The farm bill has major implications for sustainable and organic farmers, and now is the time to defend, strengthen and establish key programs and policies that benefit organic producers, said Alyssa Charney, senior policy specialist with the National Sustainable Agriculture Coalition (NSAC), a non-partisan organization that advocates for federal policy reform for the sustainability of food systems, natural resources and rural communities. Charney presented updates on the developing 2018 Farm Bill as well as tips for farmers and producers to impact policy during the 2018 Midwest Organic and Sustainable Education Service (MOSES) Organic Farming Conference on February 23 in La Crosse, Wisconsin. 

The current farm bill, which passed in 2014, expires on September 30, 2018. Congress has only months left to authorize the 2018 Farm Bill. While the House and Senate have held field and committee hearing and the Agriculture Committee has a farm bill mark-up pending, Charney noted that it’s been a busy year in Congress, plus it’s an election year in politics, so the chances of passing a farm bill on time are less and less in the next couple of months.

What’s at stake for organic and sustainable farming systems?

Programs like the Beginning Farmer and Rancher Development Program (BFRDP), which offers training and assistance to new and the next generation of farmers, will expire on September 30. These are a few of the other programs that will be stranded if the current bill expires:


  • Outreach and Assistance for Socially Disadvantaged and Veteran Farmers
  • Farmers Market and Local Food Promotion
  • Value-Added Producer Grants
  • Food Insecurity Nutrition Incentives
  • Organic Agriculture Research and Education
  • National Organic Cost-share Certification

NSAC’s campaign for the 2018 Farm Bill aims to advance programs and policies that support the next generation of American farmers and ranchers; offers better options for specialty and organic producers; farm conservation and stewardship; local and regional food systems; greater investment and more diversity in the public seed supply; better targeting of subsidies to improve delivery and public benefit; and a fairer and more transparent federal crop insurance program. Charney urged farmers to join the NSAC to ensure the 2018 Farm Bill is a farm bill for the future.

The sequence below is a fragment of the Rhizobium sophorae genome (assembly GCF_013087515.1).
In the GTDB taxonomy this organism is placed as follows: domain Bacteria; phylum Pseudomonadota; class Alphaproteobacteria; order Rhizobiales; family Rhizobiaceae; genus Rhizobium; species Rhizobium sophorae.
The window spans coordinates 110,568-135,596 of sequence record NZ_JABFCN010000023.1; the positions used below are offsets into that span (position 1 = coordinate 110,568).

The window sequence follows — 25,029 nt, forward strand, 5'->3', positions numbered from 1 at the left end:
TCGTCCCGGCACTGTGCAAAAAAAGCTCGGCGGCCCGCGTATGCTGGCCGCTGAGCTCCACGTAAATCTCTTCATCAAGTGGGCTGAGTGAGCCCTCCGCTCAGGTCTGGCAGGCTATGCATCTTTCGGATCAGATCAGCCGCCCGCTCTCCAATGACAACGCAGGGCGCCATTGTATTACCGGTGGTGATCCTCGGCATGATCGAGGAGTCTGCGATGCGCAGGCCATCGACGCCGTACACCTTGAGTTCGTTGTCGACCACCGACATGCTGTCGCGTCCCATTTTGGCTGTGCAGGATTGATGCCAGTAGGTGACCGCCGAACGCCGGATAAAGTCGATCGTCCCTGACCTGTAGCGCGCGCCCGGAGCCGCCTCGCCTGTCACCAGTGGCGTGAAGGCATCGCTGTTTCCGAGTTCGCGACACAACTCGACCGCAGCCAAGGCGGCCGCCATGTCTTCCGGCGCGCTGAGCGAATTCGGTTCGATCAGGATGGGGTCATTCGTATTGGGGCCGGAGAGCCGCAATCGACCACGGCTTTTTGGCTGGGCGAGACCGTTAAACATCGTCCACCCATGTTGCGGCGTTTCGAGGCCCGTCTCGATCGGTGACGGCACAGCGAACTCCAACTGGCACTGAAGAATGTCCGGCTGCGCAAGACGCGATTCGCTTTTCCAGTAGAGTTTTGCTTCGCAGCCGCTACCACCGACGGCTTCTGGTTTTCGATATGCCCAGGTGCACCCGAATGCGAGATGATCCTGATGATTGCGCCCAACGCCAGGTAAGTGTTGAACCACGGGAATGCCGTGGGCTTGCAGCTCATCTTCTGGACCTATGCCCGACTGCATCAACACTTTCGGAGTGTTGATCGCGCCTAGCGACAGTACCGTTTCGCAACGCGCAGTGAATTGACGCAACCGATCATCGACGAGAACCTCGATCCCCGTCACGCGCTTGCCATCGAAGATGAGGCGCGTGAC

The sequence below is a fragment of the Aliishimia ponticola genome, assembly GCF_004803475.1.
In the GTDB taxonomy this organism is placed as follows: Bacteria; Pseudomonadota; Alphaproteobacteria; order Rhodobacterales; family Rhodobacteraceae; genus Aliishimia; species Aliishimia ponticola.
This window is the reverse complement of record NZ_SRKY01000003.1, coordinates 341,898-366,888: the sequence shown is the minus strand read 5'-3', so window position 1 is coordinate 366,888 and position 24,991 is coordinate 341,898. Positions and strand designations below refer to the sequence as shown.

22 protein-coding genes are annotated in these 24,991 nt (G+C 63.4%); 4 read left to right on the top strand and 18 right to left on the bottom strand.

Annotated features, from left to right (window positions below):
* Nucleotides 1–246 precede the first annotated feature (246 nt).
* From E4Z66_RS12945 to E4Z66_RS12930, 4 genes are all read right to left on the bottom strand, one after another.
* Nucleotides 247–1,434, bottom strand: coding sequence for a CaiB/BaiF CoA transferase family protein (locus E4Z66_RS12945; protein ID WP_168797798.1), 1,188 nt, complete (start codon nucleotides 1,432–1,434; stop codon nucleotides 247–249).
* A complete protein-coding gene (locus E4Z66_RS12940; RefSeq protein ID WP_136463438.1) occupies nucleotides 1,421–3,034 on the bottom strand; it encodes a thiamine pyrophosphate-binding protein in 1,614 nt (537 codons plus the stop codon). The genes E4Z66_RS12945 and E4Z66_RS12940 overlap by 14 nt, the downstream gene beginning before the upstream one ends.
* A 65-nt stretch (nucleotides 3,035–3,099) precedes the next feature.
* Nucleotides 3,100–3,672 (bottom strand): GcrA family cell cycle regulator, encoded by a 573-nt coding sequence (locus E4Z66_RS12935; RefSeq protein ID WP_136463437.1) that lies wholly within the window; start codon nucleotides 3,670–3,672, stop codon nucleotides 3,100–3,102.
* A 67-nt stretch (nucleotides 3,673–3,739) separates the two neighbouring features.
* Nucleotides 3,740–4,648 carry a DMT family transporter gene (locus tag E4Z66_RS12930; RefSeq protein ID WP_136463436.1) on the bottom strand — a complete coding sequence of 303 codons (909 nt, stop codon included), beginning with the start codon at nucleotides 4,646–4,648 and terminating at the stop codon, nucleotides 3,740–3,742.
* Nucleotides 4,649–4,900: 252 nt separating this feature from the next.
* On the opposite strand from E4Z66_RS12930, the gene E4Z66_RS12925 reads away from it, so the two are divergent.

What organic farmers can do

Speak up, says Charney. If you aren’t speaking up for yourself, someone else is speaking for you. Policy sets the rules of the road for just about everything in our food and farm system. Want to see changes? Policy is just one way to get there. Other tips Charney offered to encourage federal policy include:

  • Shake hands and meet people. They don’t know the challenges you face on your farm, and won’t, unless you tell them.
  • Share news. Invite legislators to your workshops, training, conferences and field days. 
  • Show up. Attend town halls and listening sessions — informed and engaged people are critical to making change.
  • Call your legislators. It does make an impact.
  • Share info and action opportunities with others to amplify the message. 

Charney says there’s no silver bullet or quick fix in policy advocacy, but there are many opportunities to advance and improve key issues and programs through farm bill advocacy.